The study of cardiac conductivity is the investigation of the movement of electrical impulses through the conduction pathways of the heart. This pathway is conserved across mammals, and therefore animal models including mice, dogs and pigs provide a useful tool for furthering our understanding of the cardiac conduction system in health and diseases. The use of transgenic mice in particular is vital in unravelling the most fundamental mechanisms.
emka TECHNOLOGIES is able to provide all the equipment you need to study of cardiac conductivity:
• electrophysiology catheters
• electrophysiology stimulators
• acquisition and analysis software
Electrophysiology catheters include the Millar EPR-800 with 8 electrodes along its length and suitable for mice as small as 2.5g. When used in combination with an advanced stimulus generator, a very wide range of protocols can be delivered. Use of atrial fixed-rate and extrastimulus pacing can be used to evaluate sinus node recovery time, Wenckebach periodicity, AV conduction, and atrial and AV nodal refractory periods. Stimulation can be applied to induce arrhythmias, and to asses ventricular vulnerability.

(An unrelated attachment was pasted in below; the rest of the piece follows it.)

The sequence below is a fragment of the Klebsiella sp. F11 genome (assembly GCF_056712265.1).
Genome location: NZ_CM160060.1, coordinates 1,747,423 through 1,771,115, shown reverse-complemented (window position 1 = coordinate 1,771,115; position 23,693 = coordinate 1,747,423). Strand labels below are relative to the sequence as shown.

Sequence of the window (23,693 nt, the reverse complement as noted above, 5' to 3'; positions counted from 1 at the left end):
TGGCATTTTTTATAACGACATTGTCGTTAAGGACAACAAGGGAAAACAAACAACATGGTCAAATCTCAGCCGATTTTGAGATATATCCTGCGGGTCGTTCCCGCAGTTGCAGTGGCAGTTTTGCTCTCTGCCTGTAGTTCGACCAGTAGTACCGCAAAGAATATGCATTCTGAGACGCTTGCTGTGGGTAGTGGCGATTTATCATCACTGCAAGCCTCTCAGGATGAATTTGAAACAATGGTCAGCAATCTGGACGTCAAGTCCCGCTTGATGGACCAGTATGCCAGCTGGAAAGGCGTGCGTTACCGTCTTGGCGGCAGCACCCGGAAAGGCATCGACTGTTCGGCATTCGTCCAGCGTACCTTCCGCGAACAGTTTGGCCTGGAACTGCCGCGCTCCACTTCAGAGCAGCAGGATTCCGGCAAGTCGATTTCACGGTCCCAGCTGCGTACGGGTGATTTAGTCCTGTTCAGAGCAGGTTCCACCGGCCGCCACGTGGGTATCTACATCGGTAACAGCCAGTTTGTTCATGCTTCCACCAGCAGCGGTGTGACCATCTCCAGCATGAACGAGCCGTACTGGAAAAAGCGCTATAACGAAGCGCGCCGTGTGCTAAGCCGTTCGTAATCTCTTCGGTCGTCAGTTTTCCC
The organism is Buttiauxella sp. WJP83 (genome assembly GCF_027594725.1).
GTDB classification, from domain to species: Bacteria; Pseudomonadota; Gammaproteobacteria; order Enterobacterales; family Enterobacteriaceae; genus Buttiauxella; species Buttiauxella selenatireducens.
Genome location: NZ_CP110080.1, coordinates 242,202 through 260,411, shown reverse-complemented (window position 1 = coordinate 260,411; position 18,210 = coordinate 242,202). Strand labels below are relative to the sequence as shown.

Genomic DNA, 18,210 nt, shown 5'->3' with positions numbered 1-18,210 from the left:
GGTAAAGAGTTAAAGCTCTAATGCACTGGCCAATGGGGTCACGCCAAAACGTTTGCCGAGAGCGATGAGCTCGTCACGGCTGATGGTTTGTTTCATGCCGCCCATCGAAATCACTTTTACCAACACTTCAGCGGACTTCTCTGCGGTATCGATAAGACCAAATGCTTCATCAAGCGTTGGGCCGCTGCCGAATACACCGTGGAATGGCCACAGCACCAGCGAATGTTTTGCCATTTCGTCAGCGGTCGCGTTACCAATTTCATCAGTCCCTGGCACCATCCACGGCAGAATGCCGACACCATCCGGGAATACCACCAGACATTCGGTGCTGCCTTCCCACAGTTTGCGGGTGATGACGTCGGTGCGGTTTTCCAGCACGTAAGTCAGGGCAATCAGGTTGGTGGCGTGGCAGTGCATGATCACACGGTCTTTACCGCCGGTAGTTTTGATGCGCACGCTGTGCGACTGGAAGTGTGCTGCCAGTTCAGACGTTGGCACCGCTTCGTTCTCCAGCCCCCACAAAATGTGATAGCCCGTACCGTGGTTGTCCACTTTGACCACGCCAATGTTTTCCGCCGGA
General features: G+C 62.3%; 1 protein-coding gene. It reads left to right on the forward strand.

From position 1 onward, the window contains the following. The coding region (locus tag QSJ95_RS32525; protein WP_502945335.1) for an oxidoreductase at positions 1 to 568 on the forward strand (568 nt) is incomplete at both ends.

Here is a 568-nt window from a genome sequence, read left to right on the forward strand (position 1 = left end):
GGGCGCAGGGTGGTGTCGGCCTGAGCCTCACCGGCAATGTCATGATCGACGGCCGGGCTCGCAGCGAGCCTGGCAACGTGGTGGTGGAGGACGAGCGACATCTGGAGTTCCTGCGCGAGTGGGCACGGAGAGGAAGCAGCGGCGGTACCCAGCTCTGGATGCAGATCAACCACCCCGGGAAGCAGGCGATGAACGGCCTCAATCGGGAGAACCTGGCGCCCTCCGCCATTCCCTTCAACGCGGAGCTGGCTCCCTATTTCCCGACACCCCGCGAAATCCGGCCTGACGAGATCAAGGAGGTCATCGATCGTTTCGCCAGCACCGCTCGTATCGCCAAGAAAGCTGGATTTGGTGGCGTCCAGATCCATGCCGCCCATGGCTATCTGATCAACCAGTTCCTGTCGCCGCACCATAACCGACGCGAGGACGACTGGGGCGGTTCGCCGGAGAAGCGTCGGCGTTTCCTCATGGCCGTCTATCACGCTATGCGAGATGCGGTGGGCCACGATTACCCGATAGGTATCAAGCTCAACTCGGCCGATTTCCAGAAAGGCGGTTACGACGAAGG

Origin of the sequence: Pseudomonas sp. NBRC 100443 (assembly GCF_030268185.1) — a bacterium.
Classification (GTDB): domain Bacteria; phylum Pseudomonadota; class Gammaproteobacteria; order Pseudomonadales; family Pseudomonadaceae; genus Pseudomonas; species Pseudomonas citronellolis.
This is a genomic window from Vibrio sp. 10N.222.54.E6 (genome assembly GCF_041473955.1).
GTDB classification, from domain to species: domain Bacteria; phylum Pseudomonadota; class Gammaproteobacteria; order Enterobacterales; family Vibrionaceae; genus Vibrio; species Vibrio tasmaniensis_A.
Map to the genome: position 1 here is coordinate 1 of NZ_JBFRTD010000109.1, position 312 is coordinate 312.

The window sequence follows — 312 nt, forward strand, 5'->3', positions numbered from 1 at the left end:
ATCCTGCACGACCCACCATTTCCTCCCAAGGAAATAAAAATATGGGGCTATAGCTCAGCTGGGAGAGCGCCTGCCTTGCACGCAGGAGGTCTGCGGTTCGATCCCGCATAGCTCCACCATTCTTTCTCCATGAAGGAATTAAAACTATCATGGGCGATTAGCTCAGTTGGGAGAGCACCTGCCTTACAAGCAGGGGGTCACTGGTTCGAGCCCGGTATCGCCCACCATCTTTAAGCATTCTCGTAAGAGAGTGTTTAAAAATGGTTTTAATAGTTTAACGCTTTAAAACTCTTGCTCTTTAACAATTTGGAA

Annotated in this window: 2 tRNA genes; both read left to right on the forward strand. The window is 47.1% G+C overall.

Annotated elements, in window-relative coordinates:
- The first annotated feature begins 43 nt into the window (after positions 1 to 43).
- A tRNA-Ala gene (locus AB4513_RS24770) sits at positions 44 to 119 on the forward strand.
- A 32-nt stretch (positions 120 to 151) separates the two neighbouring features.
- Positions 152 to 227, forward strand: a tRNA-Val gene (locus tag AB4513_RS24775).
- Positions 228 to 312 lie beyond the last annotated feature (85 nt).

Data are acquired in iox2 software, which offers real-time analysis of mean action potential recorded from intracardiac electrodes, and other parameters.
iox2 data files can be loaded into ecgAUTO software for more in-depth analysis. ecgAUTO pioneered shape-based analysis, an algorithm that draws on user-selected and user-defined waveforms to produce rapid and accurate results. ecgAUTO also offers several controls to users such as the capacity to define custom parameters (AH interval, HV interval..), to detect episodes of atrial fibrillation and ventricular tachycardia, and to remove pacing stimuli spikes from data.
Please contact us for further information about how we can help you evaluate cardiac conductivity.
Chelu MG, Sarma S, Sood S et al (2009) Calmodulin kinase II–mediated sarcoplasmic reticulum Ca2+ leak promotes atrial fibrillation in mice. J Clin Invest 119(7):1940–1951